However, there is another explanation, consistent with the white hole model. If we assume that before the Fall (which we will examine later), the universe was not the cold and monstrously barren place which it is now, but instead warm — that is, filled with infrared radiation (heat waves) — then as the universe passed through the event horizon, stretching out so dramatically as time became relative, the heat waves would also have stretched out, being transformed into microwaves. The “same stretching effect which caused the red shift of light waves will also red-shift the heat waves.” We see that what is taken as proof for one model, is easily explained by the other.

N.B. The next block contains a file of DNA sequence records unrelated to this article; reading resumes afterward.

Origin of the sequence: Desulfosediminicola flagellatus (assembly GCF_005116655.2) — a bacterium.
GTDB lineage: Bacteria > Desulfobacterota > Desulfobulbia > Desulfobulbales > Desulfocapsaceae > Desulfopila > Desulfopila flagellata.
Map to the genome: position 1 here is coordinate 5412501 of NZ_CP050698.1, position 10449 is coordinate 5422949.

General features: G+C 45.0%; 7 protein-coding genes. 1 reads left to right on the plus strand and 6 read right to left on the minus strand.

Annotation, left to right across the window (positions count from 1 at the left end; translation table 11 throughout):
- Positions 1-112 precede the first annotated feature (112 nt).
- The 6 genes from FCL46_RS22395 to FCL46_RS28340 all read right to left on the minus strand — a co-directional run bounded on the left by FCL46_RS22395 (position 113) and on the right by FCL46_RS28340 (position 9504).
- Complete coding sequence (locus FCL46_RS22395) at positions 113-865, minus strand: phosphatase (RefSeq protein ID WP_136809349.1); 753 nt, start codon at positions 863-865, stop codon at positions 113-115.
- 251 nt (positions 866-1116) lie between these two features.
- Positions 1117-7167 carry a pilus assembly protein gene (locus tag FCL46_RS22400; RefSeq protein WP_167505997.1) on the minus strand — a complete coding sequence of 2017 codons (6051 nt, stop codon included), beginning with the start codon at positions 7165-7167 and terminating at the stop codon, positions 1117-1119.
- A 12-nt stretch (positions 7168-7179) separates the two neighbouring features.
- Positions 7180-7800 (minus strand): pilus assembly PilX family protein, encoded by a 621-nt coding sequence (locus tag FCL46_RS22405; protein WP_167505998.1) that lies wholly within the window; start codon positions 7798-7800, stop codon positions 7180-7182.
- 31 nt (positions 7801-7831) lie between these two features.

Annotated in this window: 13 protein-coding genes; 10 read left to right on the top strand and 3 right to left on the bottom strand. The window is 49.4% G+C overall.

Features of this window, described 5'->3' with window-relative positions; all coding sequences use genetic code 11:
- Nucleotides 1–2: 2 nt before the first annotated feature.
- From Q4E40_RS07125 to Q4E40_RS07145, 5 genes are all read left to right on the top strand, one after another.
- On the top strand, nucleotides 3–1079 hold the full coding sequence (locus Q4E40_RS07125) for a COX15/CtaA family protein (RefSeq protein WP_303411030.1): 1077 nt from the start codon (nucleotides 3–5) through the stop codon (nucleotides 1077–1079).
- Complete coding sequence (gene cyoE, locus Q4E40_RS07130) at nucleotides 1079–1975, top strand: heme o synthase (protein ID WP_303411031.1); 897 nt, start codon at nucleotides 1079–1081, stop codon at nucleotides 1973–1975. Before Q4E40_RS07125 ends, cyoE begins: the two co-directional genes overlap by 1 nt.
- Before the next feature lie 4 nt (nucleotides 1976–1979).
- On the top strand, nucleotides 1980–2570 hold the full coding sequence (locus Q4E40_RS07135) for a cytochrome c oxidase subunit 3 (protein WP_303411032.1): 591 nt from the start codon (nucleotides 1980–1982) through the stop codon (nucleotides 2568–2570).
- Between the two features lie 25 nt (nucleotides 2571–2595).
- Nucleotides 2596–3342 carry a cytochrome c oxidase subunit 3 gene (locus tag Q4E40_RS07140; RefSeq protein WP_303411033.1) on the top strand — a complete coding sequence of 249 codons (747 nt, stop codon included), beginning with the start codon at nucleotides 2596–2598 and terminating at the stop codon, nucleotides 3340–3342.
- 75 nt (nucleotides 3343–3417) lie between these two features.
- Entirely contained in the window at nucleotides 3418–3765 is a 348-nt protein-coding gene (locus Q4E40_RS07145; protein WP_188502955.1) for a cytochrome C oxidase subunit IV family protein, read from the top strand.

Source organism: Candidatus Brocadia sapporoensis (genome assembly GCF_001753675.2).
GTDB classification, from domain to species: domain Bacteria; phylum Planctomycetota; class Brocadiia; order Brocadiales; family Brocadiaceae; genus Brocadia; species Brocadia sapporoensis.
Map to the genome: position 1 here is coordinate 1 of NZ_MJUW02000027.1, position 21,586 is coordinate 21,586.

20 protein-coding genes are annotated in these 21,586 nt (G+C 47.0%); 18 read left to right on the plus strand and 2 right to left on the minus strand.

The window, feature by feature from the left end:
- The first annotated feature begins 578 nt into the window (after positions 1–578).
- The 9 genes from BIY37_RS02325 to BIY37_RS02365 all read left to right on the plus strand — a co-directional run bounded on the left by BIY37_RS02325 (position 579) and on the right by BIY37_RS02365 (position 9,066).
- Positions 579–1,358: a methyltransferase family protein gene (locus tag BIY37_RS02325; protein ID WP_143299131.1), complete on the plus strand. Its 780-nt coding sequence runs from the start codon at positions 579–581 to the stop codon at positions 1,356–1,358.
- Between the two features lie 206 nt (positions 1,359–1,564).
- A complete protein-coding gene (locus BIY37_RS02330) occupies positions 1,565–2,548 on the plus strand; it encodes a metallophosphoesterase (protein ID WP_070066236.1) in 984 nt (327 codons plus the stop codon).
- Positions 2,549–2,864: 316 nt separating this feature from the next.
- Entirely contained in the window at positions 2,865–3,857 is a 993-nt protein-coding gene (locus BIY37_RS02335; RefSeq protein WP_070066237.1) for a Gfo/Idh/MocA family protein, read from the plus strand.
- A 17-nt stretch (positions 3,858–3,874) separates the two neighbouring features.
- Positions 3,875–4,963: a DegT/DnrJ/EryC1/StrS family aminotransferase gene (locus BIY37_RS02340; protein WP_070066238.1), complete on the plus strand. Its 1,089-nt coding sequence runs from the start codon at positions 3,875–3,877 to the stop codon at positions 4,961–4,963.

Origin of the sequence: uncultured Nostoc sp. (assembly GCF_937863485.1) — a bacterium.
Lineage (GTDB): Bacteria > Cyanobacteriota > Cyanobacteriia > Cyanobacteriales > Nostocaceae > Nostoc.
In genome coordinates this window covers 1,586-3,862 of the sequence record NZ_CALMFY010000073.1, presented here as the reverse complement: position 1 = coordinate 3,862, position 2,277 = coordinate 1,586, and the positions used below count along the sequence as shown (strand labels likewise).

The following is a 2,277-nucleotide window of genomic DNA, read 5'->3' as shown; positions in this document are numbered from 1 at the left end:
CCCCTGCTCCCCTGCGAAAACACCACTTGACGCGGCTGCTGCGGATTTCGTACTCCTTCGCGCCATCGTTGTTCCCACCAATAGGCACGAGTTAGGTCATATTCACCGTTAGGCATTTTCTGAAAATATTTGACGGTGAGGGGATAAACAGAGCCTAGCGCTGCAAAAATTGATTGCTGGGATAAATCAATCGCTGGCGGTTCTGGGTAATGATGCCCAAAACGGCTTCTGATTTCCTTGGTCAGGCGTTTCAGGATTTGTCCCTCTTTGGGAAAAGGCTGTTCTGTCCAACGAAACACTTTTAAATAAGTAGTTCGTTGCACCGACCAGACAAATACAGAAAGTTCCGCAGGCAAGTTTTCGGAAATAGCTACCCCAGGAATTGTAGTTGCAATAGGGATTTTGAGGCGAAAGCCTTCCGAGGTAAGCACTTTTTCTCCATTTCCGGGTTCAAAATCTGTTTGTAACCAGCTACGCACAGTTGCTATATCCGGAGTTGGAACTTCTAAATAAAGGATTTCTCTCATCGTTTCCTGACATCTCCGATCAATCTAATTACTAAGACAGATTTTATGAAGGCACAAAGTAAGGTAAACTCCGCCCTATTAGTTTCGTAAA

. L.D. Landau and E.M. Lifshitz, The Classical Theory of Fields, 4th revised English ed. (Oxford: Pergamon Press, 1975), p. 311.
. Humphreys, p. 108.
. T. Van Flandern, "Did the Universe Have a Beginning?," Beta Research Bulletin (Vol. 3, Sept. 15, 1994), p. 33; in W. Brown (1995), p. 60.
. I. Peterson, "Seeding the Universe," Science News (Vol. 137, March 24, 1990), p. 184.
. W. Brown (1995), p. 60.
. Humphreys, p. 122.